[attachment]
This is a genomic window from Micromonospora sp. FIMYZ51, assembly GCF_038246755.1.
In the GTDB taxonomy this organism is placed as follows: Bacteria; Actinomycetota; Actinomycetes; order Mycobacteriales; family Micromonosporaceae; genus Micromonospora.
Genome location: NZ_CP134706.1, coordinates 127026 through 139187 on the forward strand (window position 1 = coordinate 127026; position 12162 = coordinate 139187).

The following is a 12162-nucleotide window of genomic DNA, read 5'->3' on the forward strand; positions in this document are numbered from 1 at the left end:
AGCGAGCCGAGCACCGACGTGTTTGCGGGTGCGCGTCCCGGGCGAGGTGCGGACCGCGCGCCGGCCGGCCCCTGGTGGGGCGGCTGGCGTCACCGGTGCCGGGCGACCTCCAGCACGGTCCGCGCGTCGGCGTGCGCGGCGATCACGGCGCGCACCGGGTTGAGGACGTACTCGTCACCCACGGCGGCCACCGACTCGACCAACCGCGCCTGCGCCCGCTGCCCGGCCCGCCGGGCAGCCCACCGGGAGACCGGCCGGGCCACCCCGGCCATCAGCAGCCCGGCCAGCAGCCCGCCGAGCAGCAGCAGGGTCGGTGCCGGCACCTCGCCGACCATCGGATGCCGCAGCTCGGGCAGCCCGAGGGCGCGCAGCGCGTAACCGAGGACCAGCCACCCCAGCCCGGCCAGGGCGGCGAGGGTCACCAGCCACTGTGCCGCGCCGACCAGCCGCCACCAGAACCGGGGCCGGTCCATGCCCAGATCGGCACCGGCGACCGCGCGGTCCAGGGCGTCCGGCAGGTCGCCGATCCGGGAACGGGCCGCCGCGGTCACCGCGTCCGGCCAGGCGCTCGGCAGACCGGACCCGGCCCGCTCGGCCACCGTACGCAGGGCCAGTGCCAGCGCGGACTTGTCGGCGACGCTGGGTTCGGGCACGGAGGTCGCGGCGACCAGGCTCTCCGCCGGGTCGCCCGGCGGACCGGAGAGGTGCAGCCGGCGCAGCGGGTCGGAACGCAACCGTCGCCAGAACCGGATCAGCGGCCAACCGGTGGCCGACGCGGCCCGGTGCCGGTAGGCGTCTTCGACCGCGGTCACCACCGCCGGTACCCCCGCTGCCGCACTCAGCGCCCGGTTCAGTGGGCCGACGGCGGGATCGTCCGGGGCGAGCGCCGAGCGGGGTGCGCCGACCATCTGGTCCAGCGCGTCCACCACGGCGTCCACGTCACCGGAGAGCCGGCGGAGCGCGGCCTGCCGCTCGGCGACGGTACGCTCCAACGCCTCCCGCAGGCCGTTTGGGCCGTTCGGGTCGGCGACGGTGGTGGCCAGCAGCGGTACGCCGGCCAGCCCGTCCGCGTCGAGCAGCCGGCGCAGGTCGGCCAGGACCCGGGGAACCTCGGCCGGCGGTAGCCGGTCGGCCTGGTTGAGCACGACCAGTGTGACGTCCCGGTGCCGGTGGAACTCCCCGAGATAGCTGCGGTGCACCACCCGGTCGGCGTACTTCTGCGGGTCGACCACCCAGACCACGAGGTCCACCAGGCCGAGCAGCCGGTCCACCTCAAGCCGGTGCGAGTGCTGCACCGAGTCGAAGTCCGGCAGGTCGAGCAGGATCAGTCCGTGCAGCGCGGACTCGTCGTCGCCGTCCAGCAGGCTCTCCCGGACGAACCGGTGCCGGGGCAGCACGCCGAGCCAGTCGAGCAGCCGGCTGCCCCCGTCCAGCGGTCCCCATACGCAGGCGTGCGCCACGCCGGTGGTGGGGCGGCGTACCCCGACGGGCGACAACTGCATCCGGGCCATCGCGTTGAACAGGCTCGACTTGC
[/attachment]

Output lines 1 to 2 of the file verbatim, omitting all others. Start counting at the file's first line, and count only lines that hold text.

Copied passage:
This is a genomic window from Micromonospora sp. FIMYZ51, assembly GCF_038246755.1.
In the GTDB taxonomy this organism is placed as follows: Bacteria; Actinomycetota; Actinomycetes; order Mycobacteriales; family Micromonosporaceae; genus Micromonospora.